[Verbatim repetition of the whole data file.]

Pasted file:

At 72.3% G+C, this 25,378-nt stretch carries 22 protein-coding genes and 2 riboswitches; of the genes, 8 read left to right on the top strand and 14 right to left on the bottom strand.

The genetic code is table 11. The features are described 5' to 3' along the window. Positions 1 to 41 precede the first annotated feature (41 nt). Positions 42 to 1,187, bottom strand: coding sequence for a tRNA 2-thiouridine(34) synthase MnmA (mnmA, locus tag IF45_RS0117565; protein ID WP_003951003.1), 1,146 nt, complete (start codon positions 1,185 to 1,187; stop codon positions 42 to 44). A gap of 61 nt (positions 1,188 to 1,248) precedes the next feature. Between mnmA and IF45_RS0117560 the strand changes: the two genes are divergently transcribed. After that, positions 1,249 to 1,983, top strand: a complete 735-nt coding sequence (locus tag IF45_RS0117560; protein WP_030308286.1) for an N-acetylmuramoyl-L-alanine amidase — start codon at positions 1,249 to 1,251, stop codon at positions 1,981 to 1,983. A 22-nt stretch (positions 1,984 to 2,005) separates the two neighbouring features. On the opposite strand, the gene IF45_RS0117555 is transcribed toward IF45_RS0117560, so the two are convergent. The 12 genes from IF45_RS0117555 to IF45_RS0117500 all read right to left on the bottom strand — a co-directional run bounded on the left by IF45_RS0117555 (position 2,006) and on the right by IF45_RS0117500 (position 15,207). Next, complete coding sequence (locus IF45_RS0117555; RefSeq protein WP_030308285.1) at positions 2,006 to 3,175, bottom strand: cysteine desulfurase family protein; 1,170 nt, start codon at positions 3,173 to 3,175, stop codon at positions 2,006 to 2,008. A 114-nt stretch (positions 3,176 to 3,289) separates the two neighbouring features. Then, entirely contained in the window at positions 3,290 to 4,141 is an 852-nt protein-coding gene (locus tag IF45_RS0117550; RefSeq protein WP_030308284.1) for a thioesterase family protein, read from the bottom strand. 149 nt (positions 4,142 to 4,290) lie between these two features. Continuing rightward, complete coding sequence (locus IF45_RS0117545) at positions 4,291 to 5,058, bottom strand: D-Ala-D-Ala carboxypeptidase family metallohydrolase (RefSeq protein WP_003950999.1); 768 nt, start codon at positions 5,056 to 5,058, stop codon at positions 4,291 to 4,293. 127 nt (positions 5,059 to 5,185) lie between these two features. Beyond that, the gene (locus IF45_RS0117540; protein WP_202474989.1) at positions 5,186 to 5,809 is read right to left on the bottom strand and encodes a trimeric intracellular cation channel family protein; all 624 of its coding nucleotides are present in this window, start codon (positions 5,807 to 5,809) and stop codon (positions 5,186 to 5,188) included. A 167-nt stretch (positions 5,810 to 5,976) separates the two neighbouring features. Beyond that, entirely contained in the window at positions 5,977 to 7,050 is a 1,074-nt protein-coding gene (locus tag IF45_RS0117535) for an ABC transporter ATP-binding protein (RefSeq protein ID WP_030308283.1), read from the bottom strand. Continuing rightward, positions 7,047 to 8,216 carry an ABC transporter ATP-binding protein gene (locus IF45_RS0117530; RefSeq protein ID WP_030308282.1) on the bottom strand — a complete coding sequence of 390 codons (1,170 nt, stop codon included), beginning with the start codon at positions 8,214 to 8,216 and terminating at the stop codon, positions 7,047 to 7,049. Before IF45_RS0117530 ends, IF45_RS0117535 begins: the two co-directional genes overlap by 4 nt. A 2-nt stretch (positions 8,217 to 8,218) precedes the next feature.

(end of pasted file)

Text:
At 72.3% G+C, this 25,378-nt stretch carries 22 protein-coding genes and 2 riboswitches; of the genes, 8 read left to right on the top strand and 14 right to left on the bottom strand.

The genetic code is table 11. The features are described 5' to 3' along the window. Positions 1 to 41 precede the first annotated feature (41 nt). Positions 42 to 1,187, bottom strand: coding sequence for a tRNA 2-thiouridine(34) synthase MnmA (mnmA, locus tag IF45_RS0117565; protein ID WP_003951003.1), 1,146 nt, complete (start codon positions 1,185 to 1,187; stop codon positions 42 to 44). A gap of 61 nt (positions 1,188 to 1,248) precedes the next feature. Between mnmA and IF45_RS0117560 the strand changes: the two genes are divergently transcribed. After that, positions 1,249 to 1,983, top strand: a complete 735-nt coding sequence (locus tag IF45_RS0117560; protein WP_030308286.1) for an N-acetylmuramoyl-L-alanine amidase — start codon at positions 1,249 to 1,251, stop codon at positions 1,981 to 1,983. A 22-nt stretch (positions 1,984 to 2,005) separates the two neighbouring features. On the opposite strand, the gene IF45_RS0117555 is transcribed toward IF45_RS0117560, so the two are convergent. The 12 genes from IF45_RS0117555 to IF45_RS0117500 all read right to left on the bottom strand — a co-directional run bounded on the left by IF45_RS0117555 (position 2,006) and on the right by IF45_RS0117500 (position 15,207). Next, complete coding sequence (locus IF45_RS0117555; RefSeq protein WP_030308285.1) at positions 2,006 to 3,175, bottom strand: cysteine desulfurase family protein; 1,170 nt, start codon at positions 3,173 to 3,175, stop codon at positions 2,006 to 2,008. A 114-nt stretch (positions 3,176 to 3,289) separates the two neighbouring features. Then, entirely contained in the window at positions 3,290 to 4,141 is an 852-nt protein-coding gene (locus tag IF45_RS0117550; RefSeq protein WP_030308284.1) for a thioesterase family protein, read from the bottom strand. 149 nt (positions 4,142 to 4,290) lie between these two features. Continuing rightward, complete coding sequence (locus IF45_RS0117545) at positions 4,291 to 5,058, bottom strand: D-Ala-D-Ala carboxypeptidase family metallohydrolase (RefSeq protein WP_003950999.1); 768 nt, start codon at positions 5,056 to 5,058, stop codon at positions 4,291 to 4,293. 127 nt (positions 5,059 to 5,185) lie between these two features. Beyond that, the gene (locus IF45_RS0117540; protein WP_202474989.1) at positions 5,186 to 5,809 is read right to left on the bottom strand and encodes a trimeric intracellular cation channel family protein; all 624 of its coding nucleotides are present in this window, start codon (positions 5,807 to 5,809) and stop codon (positions 5,186 to 5,188) included. A 167-nt stretch (positions 5,810 to 5,976) separates the two neighbouring features. Beyond that, entirely contained in the window at positions 5,977 to 7,050 is a 1,074-nt protein-coding gene (locus tag IF45_RS0117535) for an ABC transporter ATP-binding protein (RefSeq protein ID WP_030308283.1), read from the bottom strand. Continuing rightward, positions 7,047 to 8,216 carry an ABC transporter ATP-binding protein gene (locus IF45_RS0117530; RefSeq protein ID WP_030308282.1) on the bottom strand — a complete coding sequence of 390 codons (1,170 nt, stop codon included), beginning with the start codon at positions 8,214 to 8,216 and terminating at the stop codon, positions 7,047 to 7,049. Before IF45_RS0117530 ends, IF45_RS0117535 begins: the two co-directional genes overlap by 4 nt. A 2-nt stretch (positions 8,217 to 8,218) precedes the next feature.